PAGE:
kind, we cannot ensure any more that a super-polynomially sized graph is
labeled with polynomially many labels (the lines), and hence there is at
least one label (formula) that occurs polynomially many times in the
graph. It is essential in our approach that there are only polynomially
many possible labels (in fact there are only linearly many sub formulas
of the conclusion of the proof). The compression of the proof is provided
by collapsing these formulas that occurs super-polynomially many times, and
they exist because of the super-polynomial gap between the amount of labels
of the vertexes and the size of the graph itself.
Finally, if we consider Lemmon Style Natural Deduction, each line is a
formula plus the annotation indicating the premises (number line) used to
derive this formula. As discussed above this system is more economical
than the (natural) solution proposed by Reckow thesis, that is in fact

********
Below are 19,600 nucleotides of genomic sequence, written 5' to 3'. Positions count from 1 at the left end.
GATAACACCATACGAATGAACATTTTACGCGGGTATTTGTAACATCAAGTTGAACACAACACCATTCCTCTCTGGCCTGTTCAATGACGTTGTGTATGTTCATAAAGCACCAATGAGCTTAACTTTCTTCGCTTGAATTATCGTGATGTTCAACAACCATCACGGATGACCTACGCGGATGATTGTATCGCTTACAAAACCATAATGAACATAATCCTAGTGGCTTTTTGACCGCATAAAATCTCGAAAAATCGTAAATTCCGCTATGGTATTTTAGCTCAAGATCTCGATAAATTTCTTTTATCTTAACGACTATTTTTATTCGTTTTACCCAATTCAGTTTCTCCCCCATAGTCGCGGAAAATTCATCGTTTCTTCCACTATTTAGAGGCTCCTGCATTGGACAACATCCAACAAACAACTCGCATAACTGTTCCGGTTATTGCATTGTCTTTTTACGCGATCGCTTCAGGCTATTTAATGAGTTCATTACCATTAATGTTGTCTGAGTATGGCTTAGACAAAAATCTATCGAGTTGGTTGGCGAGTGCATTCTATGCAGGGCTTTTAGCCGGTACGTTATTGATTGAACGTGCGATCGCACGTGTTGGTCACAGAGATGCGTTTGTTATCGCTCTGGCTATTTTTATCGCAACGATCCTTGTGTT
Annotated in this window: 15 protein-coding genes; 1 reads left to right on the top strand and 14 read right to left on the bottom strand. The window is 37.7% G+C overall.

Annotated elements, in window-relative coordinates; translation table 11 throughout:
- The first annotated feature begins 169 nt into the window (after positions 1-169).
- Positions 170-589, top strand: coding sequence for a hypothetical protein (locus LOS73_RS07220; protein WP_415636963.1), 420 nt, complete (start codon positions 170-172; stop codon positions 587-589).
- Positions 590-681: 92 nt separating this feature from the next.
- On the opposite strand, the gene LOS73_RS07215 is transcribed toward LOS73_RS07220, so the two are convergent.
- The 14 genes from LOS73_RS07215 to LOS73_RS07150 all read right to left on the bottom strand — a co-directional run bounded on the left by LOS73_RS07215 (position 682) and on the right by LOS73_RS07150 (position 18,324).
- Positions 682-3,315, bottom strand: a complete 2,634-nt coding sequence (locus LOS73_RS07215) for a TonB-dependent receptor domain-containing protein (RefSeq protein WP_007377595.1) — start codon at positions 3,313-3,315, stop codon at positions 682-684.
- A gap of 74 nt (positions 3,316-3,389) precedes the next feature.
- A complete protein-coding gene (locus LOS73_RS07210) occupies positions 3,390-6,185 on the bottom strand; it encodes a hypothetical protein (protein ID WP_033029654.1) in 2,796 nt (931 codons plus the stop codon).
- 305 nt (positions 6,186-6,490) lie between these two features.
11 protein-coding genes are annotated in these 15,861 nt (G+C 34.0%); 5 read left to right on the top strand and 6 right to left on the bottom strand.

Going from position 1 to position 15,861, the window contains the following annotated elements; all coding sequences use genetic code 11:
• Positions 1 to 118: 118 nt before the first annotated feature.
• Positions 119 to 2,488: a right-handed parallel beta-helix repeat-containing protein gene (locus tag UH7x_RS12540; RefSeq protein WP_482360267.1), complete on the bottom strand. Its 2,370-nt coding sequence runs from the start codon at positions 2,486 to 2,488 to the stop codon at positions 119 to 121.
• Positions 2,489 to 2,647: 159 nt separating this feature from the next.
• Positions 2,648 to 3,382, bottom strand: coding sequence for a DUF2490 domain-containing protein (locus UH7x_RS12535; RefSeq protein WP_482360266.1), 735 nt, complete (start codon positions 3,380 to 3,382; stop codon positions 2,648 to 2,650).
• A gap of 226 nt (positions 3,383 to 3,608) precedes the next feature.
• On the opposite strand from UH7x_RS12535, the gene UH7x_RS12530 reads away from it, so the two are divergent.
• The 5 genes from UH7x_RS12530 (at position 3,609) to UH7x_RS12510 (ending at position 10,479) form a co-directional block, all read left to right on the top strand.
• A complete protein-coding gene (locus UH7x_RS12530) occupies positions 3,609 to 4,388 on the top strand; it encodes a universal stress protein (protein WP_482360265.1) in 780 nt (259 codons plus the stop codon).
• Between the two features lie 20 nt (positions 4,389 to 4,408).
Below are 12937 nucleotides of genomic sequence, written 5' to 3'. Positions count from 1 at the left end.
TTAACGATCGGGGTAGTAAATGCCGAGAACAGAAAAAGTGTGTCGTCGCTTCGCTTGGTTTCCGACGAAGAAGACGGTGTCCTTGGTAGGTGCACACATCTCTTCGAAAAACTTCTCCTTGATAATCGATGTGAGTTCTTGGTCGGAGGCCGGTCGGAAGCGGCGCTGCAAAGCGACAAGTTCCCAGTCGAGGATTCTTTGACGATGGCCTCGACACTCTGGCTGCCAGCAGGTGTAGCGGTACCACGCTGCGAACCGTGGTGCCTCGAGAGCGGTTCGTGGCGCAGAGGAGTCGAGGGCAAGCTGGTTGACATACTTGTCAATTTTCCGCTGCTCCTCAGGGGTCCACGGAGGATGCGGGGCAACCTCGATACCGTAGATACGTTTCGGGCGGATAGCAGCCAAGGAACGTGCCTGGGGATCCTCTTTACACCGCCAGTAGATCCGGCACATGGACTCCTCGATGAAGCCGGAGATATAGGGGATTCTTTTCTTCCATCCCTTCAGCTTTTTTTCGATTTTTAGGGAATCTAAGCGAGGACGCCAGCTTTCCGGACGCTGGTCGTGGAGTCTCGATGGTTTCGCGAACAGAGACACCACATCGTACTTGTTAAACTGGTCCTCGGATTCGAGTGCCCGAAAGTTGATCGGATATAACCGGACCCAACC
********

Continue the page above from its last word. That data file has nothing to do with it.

quite close to those proof representations implemented by Gentzen's Sequent
Systems and Tableaux.
On the other hand, the use of Lemmon Style ND does not allow us to conclude
that the existent lower bound for Frege systems directly apply to ND. A
dag-like proof, even in Lemmon Style, cannot simply indicate that you are
using a formula more than once. Each formula has it is own natural
dependency set of formulas. We cannot collapse equal formulas derived from
different set of formulas without taking care of annotating the new
dependency, if we take this control seriously, we end up in a dag-like
proof as defined in our article, and having to adjust the annotations to
polynomial size and so on.
All the Best
On Tue, Oct 18, 2016 at 2:43 PM, Richard Zach <rzach at ucalgary.ca> wrote:
> Reckow's thesis is available here: https://www.cs.toronto.edu/~sa
> If I understand the dag-like ND proofs used in the paper correctly, it's
> simply a matter of allowing a formula in a proof to be used more than once
> as a premise of a rule. So such a proof can be written as a sequence of
> formulas (eg, Lemmon style natural deduction)? In any case, Reckow's
> result applies to dag-like ND systems, not just tree ND systems (afaict).
> On 2016-10-17 12:30 PM, Alasdair Urquhart wrote: